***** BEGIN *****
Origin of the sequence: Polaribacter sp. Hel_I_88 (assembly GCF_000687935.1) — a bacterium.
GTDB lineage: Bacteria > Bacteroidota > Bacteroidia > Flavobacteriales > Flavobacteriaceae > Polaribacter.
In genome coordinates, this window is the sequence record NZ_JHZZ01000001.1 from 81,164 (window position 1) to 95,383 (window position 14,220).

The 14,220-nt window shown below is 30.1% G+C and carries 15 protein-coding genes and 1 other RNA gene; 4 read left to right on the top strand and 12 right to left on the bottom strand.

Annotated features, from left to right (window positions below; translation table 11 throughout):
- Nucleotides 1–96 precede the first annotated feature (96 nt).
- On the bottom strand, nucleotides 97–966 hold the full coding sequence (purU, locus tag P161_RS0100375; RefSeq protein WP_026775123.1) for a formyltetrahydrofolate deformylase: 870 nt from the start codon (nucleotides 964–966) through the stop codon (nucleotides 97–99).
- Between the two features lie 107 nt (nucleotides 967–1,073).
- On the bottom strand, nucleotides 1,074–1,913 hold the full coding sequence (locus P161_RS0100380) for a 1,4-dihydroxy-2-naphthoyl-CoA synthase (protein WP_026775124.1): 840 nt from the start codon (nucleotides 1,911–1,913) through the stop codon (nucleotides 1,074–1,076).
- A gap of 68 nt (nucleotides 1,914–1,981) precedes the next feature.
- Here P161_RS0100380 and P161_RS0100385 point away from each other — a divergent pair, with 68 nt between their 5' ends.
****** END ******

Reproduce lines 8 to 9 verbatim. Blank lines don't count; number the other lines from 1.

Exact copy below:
- Between the two features lie 107 nt (nucleotides 967–1,073).
- On the bottom strand, nucleotides 1,074–1,913 hold the full coding sequence (locus P161_RS0100380) for a 1,4-dihydroxy-2-naphthoyl-CoA synthase (protein WP_026775124.1): 840 nt from the start codon (nucleotides 1,911–1,913) through the stop codon (nucleotides 1,074–1,076).